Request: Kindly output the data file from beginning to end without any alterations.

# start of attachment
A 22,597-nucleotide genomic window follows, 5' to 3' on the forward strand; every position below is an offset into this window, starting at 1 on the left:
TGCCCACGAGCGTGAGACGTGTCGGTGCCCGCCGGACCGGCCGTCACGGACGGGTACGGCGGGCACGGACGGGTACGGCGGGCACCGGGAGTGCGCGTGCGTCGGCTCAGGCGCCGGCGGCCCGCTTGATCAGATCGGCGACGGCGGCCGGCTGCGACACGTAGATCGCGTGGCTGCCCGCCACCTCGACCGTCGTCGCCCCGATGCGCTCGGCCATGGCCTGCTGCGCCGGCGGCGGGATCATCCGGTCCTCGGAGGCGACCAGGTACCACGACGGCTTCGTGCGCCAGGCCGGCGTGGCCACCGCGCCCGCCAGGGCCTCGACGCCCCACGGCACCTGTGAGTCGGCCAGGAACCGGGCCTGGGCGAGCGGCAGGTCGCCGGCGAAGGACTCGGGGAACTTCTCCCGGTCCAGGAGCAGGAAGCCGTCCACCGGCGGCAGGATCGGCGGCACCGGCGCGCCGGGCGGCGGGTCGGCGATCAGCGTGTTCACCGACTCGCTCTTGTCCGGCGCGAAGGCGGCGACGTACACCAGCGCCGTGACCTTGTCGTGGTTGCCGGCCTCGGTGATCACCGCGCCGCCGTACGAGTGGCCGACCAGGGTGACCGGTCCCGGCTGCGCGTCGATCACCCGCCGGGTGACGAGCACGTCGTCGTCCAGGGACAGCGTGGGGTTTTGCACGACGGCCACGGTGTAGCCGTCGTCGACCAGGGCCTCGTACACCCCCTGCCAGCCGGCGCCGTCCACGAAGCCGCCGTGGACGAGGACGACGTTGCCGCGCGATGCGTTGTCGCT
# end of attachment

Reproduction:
A 22,597-nucleotide genomic window follows, 5' to 3' on the forward strand; every position below is an offset into this window, starting at 1 on the left:
TGCCCACGAGCGTGAGACGTGTCGGTGCCCGCCGGACCGGCCGTCACGGACGGGTACGGCGGGCACGGACGGGTACGGCGGGCACCGGGAGTGCGCGTGCGTCGGCTCAGGCGCCGGCGGCCCGCTTGATCAGATCGGCGACGGCGGCCGGCTGCGACACGTAGATCGCGTGGCTGCCCGCCACCTCGACCGTCGTCGCCCCGATGCGCTCGGCCATGGCCTGCTGCGCCGGCGGCGGGATCATCCGGTCCTCGGAGGCGACCAGGTACCACGACGGCTTCGTGCGCCAGGCCGGCGTGGCCACCGCGCCCGCCAGGGCCTCGACGCCCCACGGCACCTGTGAGTCGGCCAGGAACCGGGCCTGGGCGAGCGGCAGGTCGCCGGCGAAGGACTCGGGGAACTTCTCCCGGTCCAGGAGCAGGAAGCCGTCCACCGGCGGCAGGATCGGCGGCACCGGCGCGCCGGGCGGCGGGTCGGCGATCAGCGTGTTCACCGACTCGCTCTTGTCCGGCGCGAAGGCGGCGACGTACACCAGCGCCGTGACCTTGTCGTGGTTGCCGGCCTCGGTGATCACCGCGCCGCCGTACGAGTGGCCGACCAGGGTGACCGGTCCCGGCTGCGCGTCGATCACCCGCCGGGTGACGAGCACGTCGTCGTCCAGGGACAGCGTGGGGTTTTGCACGACGGCCACGGTGTAGCCGTCGTCGACCAGGGCCTCGTACACCCCCTGCCAGCCGGCGCCGTCCACGAAGCCGCCGTGGACGAGGACGACGTTGCCGCGCGATGCGTTGTCGCT